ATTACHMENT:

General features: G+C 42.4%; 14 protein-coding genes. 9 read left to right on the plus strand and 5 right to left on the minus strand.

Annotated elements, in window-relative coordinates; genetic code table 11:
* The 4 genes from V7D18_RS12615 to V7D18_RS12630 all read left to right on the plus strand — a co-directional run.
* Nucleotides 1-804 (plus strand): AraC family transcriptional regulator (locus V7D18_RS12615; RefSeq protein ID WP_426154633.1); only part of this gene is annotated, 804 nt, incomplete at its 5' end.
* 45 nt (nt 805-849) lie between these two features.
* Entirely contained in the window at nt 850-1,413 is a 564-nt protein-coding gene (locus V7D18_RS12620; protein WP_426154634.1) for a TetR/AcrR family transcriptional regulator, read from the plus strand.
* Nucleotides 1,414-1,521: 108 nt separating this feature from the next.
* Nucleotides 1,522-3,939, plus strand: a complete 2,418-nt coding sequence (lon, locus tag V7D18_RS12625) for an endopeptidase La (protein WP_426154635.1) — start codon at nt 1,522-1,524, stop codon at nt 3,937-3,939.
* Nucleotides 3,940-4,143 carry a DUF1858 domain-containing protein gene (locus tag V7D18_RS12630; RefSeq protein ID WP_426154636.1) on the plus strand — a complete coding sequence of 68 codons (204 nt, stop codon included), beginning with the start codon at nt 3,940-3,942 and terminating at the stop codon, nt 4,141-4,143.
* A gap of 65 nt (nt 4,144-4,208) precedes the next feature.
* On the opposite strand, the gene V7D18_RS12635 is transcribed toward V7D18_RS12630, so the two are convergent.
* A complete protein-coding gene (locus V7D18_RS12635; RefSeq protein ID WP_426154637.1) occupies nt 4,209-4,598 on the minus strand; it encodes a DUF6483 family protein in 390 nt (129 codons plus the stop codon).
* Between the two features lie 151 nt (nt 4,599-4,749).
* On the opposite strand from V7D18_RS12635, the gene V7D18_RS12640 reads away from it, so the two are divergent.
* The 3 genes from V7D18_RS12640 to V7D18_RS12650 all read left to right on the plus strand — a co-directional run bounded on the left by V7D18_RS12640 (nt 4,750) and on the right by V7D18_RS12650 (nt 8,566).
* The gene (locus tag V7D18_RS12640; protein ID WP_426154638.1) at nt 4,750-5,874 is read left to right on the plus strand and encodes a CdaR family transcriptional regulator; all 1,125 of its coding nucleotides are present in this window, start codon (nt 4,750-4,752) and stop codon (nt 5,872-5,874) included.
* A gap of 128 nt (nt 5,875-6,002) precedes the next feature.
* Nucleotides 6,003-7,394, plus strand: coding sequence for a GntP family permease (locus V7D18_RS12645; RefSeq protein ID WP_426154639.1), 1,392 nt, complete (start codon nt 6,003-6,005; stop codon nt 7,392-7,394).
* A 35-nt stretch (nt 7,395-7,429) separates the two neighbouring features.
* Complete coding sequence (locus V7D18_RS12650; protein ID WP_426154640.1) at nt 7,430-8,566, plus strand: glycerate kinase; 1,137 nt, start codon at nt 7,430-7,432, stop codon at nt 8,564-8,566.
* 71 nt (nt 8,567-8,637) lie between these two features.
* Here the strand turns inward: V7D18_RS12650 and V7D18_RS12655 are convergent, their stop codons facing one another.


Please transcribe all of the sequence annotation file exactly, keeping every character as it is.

General features: G+C 42.4%; 14 protein-coding genes. 9 read left to right on the plus strand and 5 right to left on the minus strand.

Annotated elements, in window-relative coordinates; genetic code table 11:
* The 4 genes from V7D18_RS12615 to V7D18_RS12630 all read left to right on the plus strand — a co-directional run.
* Nucleotides 1-804 (plus strand): AraC family transcriptional regulator (locus V7D18_RS12615; RefSeq protein ID WP_426154633.1); only part of this gene is annotated, 804 nt, incomplete at its 5' end.
* 45 nt (nt 805-849) lie between these two features.
* Entirely contained in the window at nt 850-1,413 is a 564-nt protein-coding gene (locus V7D18_RS12620; protein WP_426154634.1) for a TetR/AcrR family transcriptional regulator, read from the plus strand.
* Nucleotides 1,414-1,521: 108 nt separating this feature from the next.
* Nucleotides 1,522-3,939, plus strand: a complete 2,418-nt coding sequence (lon, locus tag V7D18_RS12625) for an endopeptidase La (protein WP_426154635.1) — start codon at nt 1,522-1,524, stop codon at nt 3,937-3,939.
* Nucleotides 3,940-4,143 carry a DUF1858 domain-containing protein gene (locus tag V7D18_RS12630; RefSeq protein ID WP_426154636.1) on the plus strand — a complete coding sequence of 68 codons (204 nt, stop codon included), beginning with the start codon at nt 3,940-3,942 and terminating at the stop codon, nt 4,141-4,143.
* A gap of 65 nt (nt 4,144-4,208) precedes the next feature.
* On the opposite strand, the gene V7D18_RS12635 is transcribed toward V7D18_RS12630, so the two are convergent.
* A complete protein-coding gene (locus V7D18_RS12635; RefSeq protein ID WP_426154637.1) occupies nt 4,209-4,598 on the minus strand; it encodes a DUF6483 family protein in 390 nt (129 codons plus the stop codon).
* Between the two features lie 151 nt (nt 4,599-4,749).
* On the opposite strand from V7D18_RS12635, the gene V7D18_RS12640 reads away from it, so the two are divergent.
* The 3 genes from V7D18_RS12640 to V7D18_RS12650 all read left to right on the plus strand — a co-directional run bounded on the left by V7D18_RS12640 (nt 4,750) and on the right by V7D18_RS12650 (nt 8,566).
* The gene (locus tag V7D18_RS12640; protein ID WP_426154638.1) at nt 4,750-5,874 is read left to right on the plus strand and encodes a CdaR family transcriptional regulator; all 1,125 of its coding nucleotides are present in this window, start codon (nt 4,750-4,752) and stop codon (nt 5,872-5,874) included.
* A gap of 128 nt (nt 5,875-6,002) precedes the next feature.
* Nucleotides 6,003-7,394, plus strand: coding sequence for a GntP family permease (locus V7D18_RS12645; RefSeq protein ID WP_426154639.1), 1,392 nt, complete (start codon nt 6,003-6,005; stop codon nt 7,392-7,394).
* A 35-nt stretch (nt 7,395-7,429) separates the two neighbouring features.
* Complete coding sequence (locus V7D18_RS12650; protein ID WP_426154640.1) at nt 7,430-8,566, plus strand: glycerate kinase; 1,137 nt, start codon at nt 7,430-7,432, stop codon at nt 8,564-8,566.
* 71 nt (nt 8,567-8,637) lie between these two features.
* Here the strand turns inward: V7D18_RS12650 and V7D18_RS12655 are convergent, their stop codons facing one another.